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Billy's Blakean Bragging Rights

Billy Bragg
From Red to Blue: A new-found, hard-won introspection softens the dualities on Billy Bragg's latest album.

Firebrand Billy Bragg mellows with age on poetic 'William Bloke' album

By Gina Arnold

THE TITLE of Billy Bragg's eighth album--William Bloke (Elektra)--is apt. The name--a play on the English artist, poet and politician William Blake--could almost refer to Billy himself. Bragg doesn't paint (as far as I know), but like Blake before him, he has intermingled patriotism, art and politics to a surprising degree, musing musically on the vagaries of--to quote Blake again--"England's green and pleasant land."

In his decade-plus-long career, Bragg has attempted to radicalize rock & roll in various ways and with varying degrees of success. He began his career as a sort of punk-rock Woody Guthrie, leaping on stages impromptu to harangue crowds of loud, fast punk-rock fans with surly versions of old union folk songs solo on electric guitar, but he soon gave that shtick up for a fuller rock sound.

Although he is a songwriter of quite astonishing virtuosity--the song "Greetings to the New Brunette," commonly called "Shirley," stands as one of the great love songs of the '80s--Bragg has been known to trip himself up on his own ambitions.

After all, few songwriters are competent to deal with what Bragg once referred to as "politics and pregnancy." Dylan did it, of course, but it's a slippery slope. The fact that Bragg has even on occasion ("New England," "Levi Stubbs' Tears") risen to the occasion is a distinct tribute to his natural talent.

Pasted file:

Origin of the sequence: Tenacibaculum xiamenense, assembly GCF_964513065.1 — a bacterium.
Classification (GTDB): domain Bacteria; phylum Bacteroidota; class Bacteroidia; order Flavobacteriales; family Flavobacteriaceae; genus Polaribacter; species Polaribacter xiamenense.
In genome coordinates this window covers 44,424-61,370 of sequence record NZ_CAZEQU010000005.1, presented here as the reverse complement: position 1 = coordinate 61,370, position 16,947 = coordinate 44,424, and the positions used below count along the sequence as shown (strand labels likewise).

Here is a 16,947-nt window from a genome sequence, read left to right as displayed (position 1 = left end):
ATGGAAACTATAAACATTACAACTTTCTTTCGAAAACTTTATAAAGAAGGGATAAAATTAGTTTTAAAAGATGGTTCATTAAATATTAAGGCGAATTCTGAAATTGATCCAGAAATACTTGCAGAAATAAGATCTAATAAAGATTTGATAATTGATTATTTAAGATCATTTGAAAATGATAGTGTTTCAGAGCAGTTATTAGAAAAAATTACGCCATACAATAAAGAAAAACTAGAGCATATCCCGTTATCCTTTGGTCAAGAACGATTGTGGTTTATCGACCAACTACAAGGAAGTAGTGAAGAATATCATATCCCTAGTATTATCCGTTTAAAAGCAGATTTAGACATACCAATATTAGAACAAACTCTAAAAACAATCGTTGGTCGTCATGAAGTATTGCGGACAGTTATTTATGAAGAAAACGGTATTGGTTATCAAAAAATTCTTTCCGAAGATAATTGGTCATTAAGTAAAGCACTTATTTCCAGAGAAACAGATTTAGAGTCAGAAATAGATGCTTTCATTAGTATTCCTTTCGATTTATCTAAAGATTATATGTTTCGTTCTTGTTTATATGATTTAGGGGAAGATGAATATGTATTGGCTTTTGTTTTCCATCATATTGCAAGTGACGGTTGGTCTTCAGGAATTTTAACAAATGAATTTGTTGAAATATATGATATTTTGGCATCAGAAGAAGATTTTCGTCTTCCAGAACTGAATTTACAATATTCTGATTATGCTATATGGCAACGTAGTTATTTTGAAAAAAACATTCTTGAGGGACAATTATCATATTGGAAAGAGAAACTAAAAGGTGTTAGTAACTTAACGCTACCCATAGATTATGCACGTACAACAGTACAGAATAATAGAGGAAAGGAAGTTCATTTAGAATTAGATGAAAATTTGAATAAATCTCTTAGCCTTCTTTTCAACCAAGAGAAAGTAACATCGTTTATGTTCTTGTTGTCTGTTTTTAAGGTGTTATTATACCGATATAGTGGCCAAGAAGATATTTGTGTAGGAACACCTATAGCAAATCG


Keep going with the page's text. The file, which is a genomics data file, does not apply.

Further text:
Bragg's strengths as a songwriter are pretty blatant (rather than vacant). He possesses a bent for sheer melodicism, and the kind of quick, lyrical gift that make the "moon-June-swoon" school of songwriters look like teeny-tiny babies.

His drawback has long been a personality that can, at times, ride roughshod over the music. He has a weakness for a broad Cockney accent and for songs that are riddled with the personal pronoun.

You either love Bragg or you hate him, but even if you love him, he can grow tiresome, like standing next to the loudest, most stimulating talker at a party. At first you're bowled over; but when you can't get a word in edgewise, your attention starts to flag.

Bragg has just finished a five-year hiatus, however, during which the world became ever so slightly more liberal--and he became an infinitely more measured thinker. Apparently, Bragg has less to gripe about, and the result is a more consistently great record.

William Bloke is just as concerned with the plight of the common people as previous albums, but on it, black isn't quite as black as it used to be. On the opening track, "From Red to Blue," for example, Bragg sings, "Should I vote red for my class, or green for my children?" The old Billy had no such gray areas--and gray areas make for a more realistic world view.